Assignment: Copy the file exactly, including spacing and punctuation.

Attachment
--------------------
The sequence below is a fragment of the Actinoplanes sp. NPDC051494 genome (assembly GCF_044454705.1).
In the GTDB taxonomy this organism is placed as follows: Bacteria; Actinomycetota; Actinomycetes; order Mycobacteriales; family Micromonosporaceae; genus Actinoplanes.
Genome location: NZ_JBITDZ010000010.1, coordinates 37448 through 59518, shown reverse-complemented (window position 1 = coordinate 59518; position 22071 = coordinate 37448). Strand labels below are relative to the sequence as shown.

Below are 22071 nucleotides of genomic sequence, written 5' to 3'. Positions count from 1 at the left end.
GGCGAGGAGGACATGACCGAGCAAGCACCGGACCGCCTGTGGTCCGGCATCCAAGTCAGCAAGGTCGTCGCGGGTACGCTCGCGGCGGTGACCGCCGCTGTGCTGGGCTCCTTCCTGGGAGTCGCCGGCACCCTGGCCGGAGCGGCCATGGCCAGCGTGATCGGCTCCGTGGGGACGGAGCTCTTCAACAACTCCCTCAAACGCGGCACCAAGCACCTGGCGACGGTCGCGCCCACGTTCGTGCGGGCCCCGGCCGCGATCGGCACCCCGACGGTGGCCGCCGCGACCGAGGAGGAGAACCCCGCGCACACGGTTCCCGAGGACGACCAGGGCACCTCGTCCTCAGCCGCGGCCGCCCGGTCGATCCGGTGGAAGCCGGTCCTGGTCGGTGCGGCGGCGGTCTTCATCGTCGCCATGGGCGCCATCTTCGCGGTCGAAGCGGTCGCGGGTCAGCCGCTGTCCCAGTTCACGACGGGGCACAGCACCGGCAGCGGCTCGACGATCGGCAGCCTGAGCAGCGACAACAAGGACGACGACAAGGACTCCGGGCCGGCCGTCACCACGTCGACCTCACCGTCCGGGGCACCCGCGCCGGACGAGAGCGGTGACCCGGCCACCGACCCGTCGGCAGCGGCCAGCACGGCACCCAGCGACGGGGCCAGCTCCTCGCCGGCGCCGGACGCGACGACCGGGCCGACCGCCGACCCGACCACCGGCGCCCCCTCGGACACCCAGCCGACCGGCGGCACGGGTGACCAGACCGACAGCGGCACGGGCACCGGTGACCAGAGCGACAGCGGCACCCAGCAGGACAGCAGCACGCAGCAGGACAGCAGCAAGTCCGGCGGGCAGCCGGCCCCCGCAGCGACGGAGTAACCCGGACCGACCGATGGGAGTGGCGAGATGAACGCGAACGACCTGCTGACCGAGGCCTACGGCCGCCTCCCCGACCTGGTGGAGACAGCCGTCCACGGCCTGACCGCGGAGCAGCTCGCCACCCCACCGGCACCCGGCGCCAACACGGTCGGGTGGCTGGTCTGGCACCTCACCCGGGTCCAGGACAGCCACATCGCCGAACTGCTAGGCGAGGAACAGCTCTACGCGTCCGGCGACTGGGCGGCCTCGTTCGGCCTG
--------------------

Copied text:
The sequence below is a fragment of the Actinoplanes sp. NPDC051494 genome (assembly GCF_044454705.1).
In the GTDB taxonomy this organism is placed as follows: Bacteria; Actinomycetota; Actinomycetes; order Mycobacteriales; family Micromonosporaceae; genus Actinoplanes.
Genome location: NZ_JBITDZ010000010.1, coordinates 37448 through 59518, shown reverse-complemented (window position 1 = coordinate 59518; position 22071 = coordinate 37448). Strand labels below are relative to the sequence as shown.

Below are 22071 nucleotides of genomic sequence, written 5' to 3'. Positions count from 1 at the left end.
GGCGAGGAGGACATGACCGAGCAAGCACCGGACCGCCTGTGGTCCGGCATCCAAGTCAGCAAGGTCGTCGCGGGTACGCTCGCGGCGGTGACCGCCGCTGTGCTGGGCTCCTTCCTGGGAGTCGCCGGCACCCTGGCCGGAGCGGCCATGGCCAGCGTGATCGGCTCCGTGGGGACGGAGCTCTTCAACAACTCCCTCAAACGCGGCACCAAGCACCTGGCGACGGTCGCGCCCACGTTCGTGCGGGCCCCGGCCGCGATCGGCACCCCGACGGTGGCCGCCGCGACCGAGGAGGAGAACCCCGCGCACACGGTTCCCGAGGACGACCAGGGCACCTCGTCCTCAGCCGCGGCCGCCCGGTCGATCCGGTGGAAGCCGGTCCTGGTCGGTGCGGCGGCGGTCTTCATCGTCGCCATGGGCGCCATCTTCGCGGTCGAAGCGGTCGCGGGTCAGCCGCTGTCCCAGTTCACGACGGGGCACAGCACCGGCAGCGGCTCGACGATCGGCAGCCTGAGCAGCGACAACAAGGACGACGACAAGGACTCCGGGCCGGCCGTCACCACGTCGACCTCACCGTCCGGGGCACCCGCGCCGGACGAGAGCGGTGACCCGGCCACCGACCCGTCGGCAGCGGCCAGCACGGCACCCAGCGACGGGGCCAGCTCCTCGCCGGCGCCGGACGCGACGACCGGGCCGACCGCCGACCCGACCACCGGCGCCCCCTCGGACACCCAGCCGACCGGCGGCACGGGTGACCAGACCGACAGCGGCACGGGCACCGGTGACCAGAGCGACAGCGGCACCCAGCAGGACAGCAGCACGCAGCAGGACAGCAGCAAGTCCGGCGGGCAGCCGGCCCCCGCAGCGACGGAGTAACCCGGACCGACCGATGGGAGTGGCGAGATGAACGCGAACGACCTGCTGACCGAGGCCTACGGCCGCCTCCCCGACCTGGTGGAGACAGCCGTCCACGGCCTGACCGCGGAGCAGCTCGCCACCCCACCGGCACCCGGCGCCAACACGGTCGGGTGGCTGGTCTGGCACCTCACCCGGGTCCAGGACAGCCACATCGCCGAACTGCTAGGCGAGGAACAGCTCTACGCGTCCGGCGACTGGGCGGCCTCGTTCGGCCTG